When we first came here, they were working on a great big story, and they really got big, great writers, and they’re working on the lore, and they had a giant timeline. We were going to fit on the timeline, and it kind of felt good at that time, right? But as we’re making the game, and we’re making the story, and we’re writing, and we’re going deeper into it, it just felt like we needed to get away from that. Not because we didn’t like it—we love PUBG. But it felt like we’re a new IP. And they were okay with it.
If you’re a fan of Resident Evil 4, do you have any particular fond memories of that game you’d like to share? Or any thoughts on what you kind of hope they achieve with the remake?
That was highly influential on Dead Space in different ways. Absolutely loved it. I didn’t feel it was really scary, but it was a great game. Some of the enemies, like the blind one, were really scary. It was more tension. But it influenced Dead Space. I said, I want my character to shoot and move, and that was a big deal. Everybody’s like, ‘No, it’s not gonna work.’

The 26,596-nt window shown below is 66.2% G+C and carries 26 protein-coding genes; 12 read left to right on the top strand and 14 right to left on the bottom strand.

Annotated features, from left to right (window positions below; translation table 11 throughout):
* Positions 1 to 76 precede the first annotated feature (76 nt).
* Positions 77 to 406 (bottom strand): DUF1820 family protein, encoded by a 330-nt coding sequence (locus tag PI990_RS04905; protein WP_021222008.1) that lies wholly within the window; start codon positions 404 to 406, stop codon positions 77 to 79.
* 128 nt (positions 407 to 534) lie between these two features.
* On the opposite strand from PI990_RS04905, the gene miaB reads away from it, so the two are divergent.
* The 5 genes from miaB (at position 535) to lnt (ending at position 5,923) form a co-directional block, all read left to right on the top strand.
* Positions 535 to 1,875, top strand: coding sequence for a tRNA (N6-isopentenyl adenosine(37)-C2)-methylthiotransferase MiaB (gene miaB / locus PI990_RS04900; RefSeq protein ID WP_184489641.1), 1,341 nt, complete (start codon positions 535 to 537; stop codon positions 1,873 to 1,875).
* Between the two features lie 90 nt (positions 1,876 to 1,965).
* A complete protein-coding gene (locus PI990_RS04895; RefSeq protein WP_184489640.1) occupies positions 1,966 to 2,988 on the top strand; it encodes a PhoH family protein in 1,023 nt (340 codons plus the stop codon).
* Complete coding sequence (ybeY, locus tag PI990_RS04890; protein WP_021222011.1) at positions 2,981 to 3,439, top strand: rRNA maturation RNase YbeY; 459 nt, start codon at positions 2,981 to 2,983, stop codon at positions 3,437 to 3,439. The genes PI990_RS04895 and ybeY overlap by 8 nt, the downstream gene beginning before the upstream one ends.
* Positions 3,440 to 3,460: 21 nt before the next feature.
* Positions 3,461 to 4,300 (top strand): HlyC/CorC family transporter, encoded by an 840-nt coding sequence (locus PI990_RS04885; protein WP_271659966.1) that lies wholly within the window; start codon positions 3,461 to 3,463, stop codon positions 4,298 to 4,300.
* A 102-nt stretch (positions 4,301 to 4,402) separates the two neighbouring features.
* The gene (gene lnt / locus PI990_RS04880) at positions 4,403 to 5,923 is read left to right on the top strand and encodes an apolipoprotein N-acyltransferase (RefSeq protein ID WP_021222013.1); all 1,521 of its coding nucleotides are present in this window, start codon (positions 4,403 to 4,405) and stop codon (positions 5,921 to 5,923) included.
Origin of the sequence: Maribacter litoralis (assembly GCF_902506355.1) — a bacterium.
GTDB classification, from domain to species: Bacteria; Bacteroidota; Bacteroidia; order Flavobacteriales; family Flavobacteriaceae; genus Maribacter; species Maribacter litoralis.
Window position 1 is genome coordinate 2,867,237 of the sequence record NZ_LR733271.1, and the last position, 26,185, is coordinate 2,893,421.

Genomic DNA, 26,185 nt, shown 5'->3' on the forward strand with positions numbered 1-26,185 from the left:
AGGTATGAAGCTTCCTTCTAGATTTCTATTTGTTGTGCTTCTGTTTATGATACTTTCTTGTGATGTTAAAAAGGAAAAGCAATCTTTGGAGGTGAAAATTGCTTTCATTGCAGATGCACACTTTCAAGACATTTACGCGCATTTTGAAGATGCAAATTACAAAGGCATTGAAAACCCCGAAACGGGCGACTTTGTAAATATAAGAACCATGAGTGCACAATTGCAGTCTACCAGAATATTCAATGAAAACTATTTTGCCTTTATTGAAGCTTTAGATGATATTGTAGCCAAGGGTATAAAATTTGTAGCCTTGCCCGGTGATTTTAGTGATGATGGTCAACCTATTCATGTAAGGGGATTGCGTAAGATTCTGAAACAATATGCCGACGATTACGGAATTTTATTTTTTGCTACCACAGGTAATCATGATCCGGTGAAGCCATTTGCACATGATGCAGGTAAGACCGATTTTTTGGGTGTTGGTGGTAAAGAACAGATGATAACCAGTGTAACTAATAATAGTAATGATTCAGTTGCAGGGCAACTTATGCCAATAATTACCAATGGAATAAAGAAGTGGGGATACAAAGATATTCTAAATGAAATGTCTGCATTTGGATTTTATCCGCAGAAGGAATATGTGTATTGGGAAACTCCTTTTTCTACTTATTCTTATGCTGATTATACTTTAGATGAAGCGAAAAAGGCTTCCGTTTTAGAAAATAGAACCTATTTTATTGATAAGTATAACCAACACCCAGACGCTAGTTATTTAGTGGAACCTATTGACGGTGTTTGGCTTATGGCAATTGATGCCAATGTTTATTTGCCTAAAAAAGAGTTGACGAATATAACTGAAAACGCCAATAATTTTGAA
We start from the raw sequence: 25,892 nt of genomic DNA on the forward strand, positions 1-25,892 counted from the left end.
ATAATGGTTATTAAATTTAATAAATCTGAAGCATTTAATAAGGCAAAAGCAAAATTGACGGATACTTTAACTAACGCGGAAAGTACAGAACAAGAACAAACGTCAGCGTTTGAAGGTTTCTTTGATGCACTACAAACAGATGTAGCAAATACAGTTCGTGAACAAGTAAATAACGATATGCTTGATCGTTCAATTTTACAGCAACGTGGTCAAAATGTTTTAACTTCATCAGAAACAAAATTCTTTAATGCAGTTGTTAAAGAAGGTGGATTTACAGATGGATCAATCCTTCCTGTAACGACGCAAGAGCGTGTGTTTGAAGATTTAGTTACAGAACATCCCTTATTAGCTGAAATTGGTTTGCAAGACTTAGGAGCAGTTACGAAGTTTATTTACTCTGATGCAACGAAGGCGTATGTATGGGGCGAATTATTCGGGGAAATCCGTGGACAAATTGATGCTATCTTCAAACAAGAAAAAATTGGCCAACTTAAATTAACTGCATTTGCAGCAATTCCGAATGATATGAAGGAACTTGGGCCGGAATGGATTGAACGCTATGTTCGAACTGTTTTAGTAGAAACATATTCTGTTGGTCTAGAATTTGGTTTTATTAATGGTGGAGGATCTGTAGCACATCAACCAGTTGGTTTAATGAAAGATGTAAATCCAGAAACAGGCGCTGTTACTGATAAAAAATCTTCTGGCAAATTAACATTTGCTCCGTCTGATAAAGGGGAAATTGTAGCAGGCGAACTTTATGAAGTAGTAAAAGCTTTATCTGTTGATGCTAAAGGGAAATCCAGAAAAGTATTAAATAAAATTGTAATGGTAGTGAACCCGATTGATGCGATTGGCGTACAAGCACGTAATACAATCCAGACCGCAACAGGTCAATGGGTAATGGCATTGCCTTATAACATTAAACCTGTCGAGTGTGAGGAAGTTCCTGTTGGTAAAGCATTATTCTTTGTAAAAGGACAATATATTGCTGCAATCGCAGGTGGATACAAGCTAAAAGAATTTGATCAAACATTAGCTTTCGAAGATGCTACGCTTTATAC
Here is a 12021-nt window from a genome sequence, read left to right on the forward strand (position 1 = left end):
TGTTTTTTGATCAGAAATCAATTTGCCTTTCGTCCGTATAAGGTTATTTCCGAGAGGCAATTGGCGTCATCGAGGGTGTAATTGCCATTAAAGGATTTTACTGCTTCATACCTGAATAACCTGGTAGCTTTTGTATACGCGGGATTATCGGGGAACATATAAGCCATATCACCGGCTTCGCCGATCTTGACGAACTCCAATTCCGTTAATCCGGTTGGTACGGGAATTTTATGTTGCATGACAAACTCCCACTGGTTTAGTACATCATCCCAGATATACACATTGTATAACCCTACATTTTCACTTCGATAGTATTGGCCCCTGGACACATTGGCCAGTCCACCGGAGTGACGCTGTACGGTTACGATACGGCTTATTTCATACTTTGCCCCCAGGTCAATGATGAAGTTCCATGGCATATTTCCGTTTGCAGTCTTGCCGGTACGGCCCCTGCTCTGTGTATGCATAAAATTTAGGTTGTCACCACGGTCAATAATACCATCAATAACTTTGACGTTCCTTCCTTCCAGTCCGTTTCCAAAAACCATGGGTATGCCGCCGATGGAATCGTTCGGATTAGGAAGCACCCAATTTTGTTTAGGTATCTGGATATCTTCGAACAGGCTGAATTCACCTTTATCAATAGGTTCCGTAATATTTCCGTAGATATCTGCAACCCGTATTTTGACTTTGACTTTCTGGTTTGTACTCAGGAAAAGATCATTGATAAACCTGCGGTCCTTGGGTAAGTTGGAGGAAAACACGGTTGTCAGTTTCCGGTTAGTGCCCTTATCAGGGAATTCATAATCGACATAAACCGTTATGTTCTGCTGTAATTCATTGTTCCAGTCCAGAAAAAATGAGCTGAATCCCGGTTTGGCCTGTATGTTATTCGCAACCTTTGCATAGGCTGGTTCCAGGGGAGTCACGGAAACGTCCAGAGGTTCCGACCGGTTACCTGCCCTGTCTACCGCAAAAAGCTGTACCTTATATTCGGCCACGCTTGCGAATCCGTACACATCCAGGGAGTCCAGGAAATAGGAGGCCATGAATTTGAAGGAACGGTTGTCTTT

I was like, ‘I will find ways to make it work.’ And it’s funny, Dead Space was actually Game of the Year at the DICE awards, and the people who gave the award were the Capcom guys who were making Resident Evil 5. And they said to me backstage: “We wish we had the character walk.”
But [RE4] was a big, big influence on me, no doubt about it. When I saw parts of the remake I couldn’t even recognize some of it. I was like, oh, is that the village? It looked fantastic. Absolutely gonna play it.
I’ll throw in a fond memory I have of Dead Space as well. Having the pathfinding line that took you to your next objective on the floor as someone who inevitably gets lost in every type of game because I have no spatial awareness was one of my favorite innovations ever.
Well, I’ll tell you, we’re not doing that [in Callisto]. For me, I feel like that’s one of the evolutions: If I could get rid of that and find ways to get you through the game without it, that’s what I wanted to do.
Now, I don’t care if you get lost a little bit, right—you’ve got to kind of find your way. But we’re trying to do it with lighting, with sound, we’re doing it with signage. I really want you to use the game to get through. To me that’s an evolution that I think we need to have. But I appreciate you saying that. I loved that as well and we needed it in Dead Space, but I think we’re gonna be okay in this game.